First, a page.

I assume that live calls won’t be an option because they would be prohibitively expensive. However, just in case anyone is wondering, NHS England would have to screen all calls against the Telephone Preference Service list under PECR Regulation 21, ruling out millions of people (or making calls to them illegal).

Of course, these rules are routinely abused by Green Deal and PPI pests. The ICO’s efforts have been rather dismissively rebuffed by the First Tier Tribunal, so we await the Upper Tier to see whether the existing PECR rules can be properly enforced. But the difficulty of enforcing PECR does not grant NHS England permission to adopt the tactics of the snivelling spam-monger. PECR does not have public interest get-outs or exemptions. It applies to communications about made by electronic means because they will inevitably be a promotion of NHS England’s ideals.

Of course, I may be way off. It’s entirely possible that the plan is for more soothing reassurance. It’s equally possible that is dead, and nobody is willing to admit it yet. Given their stewardship of this so far, I doubt NHS England are above claiming that any contact would not be marketing, and going on a spam frenzy. The ICO – permanently on the back foot over – would need to slap that down. But the Royal College for General Practitioners have demanded direct contact with patients, and it’s clear that their intervention (along with the BMA) has been decisive. Whatever options are on the table, NHS England does not have the legal consent necessary to contact patients by electronic means, even if they can get the data to do it. It would be illegal.

Time to warm up the franking machine.

Doctor knows best

Dr Clare Gerada, who was until recently chair of the Royal College of General Practitioners, has written an article for The Times about, stoutly defending the scheme and its benefits for the public. The Times doesn’t give its stories away for free (a stance that they’re perfectly entitled to adopt), so if you want to read the article itself, you’ll either have to subscribe online or buy the newspaper like I did. Accompanying the comment piece is a short article in which she is quoted, perhaps less formally.

The article itself is familiar stuff. “We have nothing to fear” from Our data will be safe, secure, and used only for “proper and appropriate purposes”. Dr Gerada deserves credit for making clear that identifiable data will be shared outside the Health and Social Care Information Centre: she acknowledges that information will “not be anonymised at all times” because anonymised data only works in a limited number of circumstances. This frankness is refreshing, especially given the fevered Twitter commentary from NHS England’s apparently bewildered National Director for Patients and Information, Tim Kelsey, who still won’t admit that the exchange of a commodity for money is ‘selling’, or that pseudonymised data is identifiable. Only one statement in the comment piece really jars. Gerada describes the leaflet as “asking if we would like to share our data”: we’re being offered an opt-out, and it’s unreasonable to finesse it as being an active choice.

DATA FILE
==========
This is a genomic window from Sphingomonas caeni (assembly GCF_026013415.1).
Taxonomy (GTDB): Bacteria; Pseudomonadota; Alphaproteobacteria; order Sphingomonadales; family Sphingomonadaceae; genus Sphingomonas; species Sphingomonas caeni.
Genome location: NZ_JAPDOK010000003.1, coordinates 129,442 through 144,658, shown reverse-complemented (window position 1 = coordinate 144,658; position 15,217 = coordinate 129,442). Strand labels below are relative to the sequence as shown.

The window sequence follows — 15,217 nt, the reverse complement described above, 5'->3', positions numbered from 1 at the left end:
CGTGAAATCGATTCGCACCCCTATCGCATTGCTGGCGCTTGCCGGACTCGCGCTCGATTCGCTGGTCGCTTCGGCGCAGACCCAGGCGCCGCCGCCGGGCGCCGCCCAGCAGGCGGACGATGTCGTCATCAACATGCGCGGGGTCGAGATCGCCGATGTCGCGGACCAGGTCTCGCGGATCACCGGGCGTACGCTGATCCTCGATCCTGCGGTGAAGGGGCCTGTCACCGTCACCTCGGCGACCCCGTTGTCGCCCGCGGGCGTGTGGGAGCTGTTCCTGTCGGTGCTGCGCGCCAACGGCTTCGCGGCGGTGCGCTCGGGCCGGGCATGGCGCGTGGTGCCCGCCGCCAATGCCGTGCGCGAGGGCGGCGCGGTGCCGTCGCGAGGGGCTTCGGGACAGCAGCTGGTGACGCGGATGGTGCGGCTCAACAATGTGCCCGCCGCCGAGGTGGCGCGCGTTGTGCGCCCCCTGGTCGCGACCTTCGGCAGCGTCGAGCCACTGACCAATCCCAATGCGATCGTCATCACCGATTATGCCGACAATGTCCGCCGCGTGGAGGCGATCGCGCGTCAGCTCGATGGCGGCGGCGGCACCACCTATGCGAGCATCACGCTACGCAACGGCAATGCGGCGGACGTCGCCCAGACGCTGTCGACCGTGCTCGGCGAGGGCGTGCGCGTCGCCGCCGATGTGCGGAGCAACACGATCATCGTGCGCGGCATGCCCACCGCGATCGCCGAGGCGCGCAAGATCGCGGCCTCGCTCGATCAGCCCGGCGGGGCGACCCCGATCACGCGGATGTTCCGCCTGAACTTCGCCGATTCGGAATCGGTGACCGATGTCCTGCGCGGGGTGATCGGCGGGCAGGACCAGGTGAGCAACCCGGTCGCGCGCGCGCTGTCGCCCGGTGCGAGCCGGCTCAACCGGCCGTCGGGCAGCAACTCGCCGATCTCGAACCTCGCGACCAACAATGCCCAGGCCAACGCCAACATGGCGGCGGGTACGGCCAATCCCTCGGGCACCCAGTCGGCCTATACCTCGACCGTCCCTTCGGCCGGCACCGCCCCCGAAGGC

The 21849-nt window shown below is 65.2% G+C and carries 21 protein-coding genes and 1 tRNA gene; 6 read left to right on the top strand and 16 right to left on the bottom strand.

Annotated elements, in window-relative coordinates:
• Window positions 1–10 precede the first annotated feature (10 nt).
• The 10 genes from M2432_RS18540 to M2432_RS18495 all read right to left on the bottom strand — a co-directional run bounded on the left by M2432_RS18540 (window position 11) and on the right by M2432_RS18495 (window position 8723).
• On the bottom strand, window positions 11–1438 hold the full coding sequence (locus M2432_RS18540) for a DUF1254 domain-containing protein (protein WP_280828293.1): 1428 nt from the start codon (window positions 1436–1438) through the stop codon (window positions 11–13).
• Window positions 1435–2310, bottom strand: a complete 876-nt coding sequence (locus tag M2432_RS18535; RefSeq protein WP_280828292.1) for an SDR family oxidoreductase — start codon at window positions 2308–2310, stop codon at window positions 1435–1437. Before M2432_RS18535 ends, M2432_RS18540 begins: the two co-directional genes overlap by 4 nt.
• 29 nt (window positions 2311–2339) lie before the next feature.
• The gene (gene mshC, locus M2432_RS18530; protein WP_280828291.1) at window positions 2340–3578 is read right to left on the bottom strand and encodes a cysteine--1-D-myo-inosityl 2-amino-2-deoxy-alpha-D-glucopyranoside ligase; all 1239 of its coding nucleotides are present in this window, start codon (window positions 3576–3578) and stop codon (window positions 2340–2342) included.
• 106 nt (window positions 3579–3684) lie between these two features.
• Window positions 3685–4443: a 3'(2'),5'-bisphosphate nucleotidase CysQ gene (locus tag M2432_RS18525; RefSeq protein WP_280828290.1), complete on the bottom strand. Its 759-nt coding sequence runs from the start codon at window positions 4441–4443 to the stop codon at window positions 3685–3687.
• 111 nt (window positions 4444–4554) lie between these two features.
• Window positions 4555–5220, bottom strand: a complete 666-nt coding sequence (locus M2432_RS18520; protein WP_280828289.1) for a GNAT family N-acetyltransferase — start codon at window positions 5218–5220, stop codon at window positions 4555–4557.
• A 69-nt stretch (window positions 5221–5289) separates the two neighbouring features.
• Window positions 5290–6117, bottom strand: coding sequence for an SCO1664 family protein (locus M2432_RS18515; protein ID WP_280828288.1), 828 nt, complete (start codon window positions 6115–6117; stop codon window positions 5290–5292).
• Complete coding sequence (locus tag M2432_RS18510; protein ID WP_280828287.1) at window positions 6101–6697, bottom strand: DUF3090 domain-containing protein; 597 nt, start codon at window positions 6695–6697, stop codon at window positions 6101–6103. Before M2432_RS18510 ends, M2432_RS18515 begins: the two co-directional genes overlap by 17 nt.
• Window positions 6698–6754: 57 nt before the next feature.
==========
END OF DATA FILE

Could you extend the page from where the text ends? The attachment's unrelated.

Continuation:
I am also wary of the notion that “Part of the compact to get a universal, free health service is to allow data to be used to monitor diseases, plan services, and look at trends in old and news diseases”. The NHS is not free; it’s just free at the point of delivery. We pay for the NHS with our taxes. Even the poorest pay tax on their weekly shop and the idea that we also have to pay for the NHS with our data is not part of any deal I have ever seen. A much wider debate is necessary on that before we can let that remark slide. Nevertheless, if you want to see the case in favour, Gerada’s comment piece is a well-informed and persuasive rehearsal of the NHS England position. It’s interesting that nobody directly involved in has been able to put the case as fluently and I have no hesitation in recommending it to you.

However if you do read it, permit me to suggest that you read the separate article, and compare what Dr Gerada says when commenting in the Times with what she says on Twitter. She opens her article with the mournful statement that we live in an “Age of Mistrust”. Perhaps one of the reasons is that those we need to trust turn out to have such clunking feet of clay.

Even the comment piece is misleading when put into context. Gerada states that those who do wish to avoid the “very low risk” of re-identification “should be allowed” to opt-out. That’s very generous, except Gerada doesn’t really believe it. On February 3rd, she said on Twitter “I dont think we should be able to opt out – but hey-ho”. She also said on 26th January: here and 25th January: here. There are other similar statements. I can’t find any evidence of a Damascene conversion in advance of her appearance in The Times. Gerada’s comment piece is designed to be reasonable and soothing but her views are actually much less sympathetic to any notion of choice. Should I trust someone who isn’t straight with people about what they really think?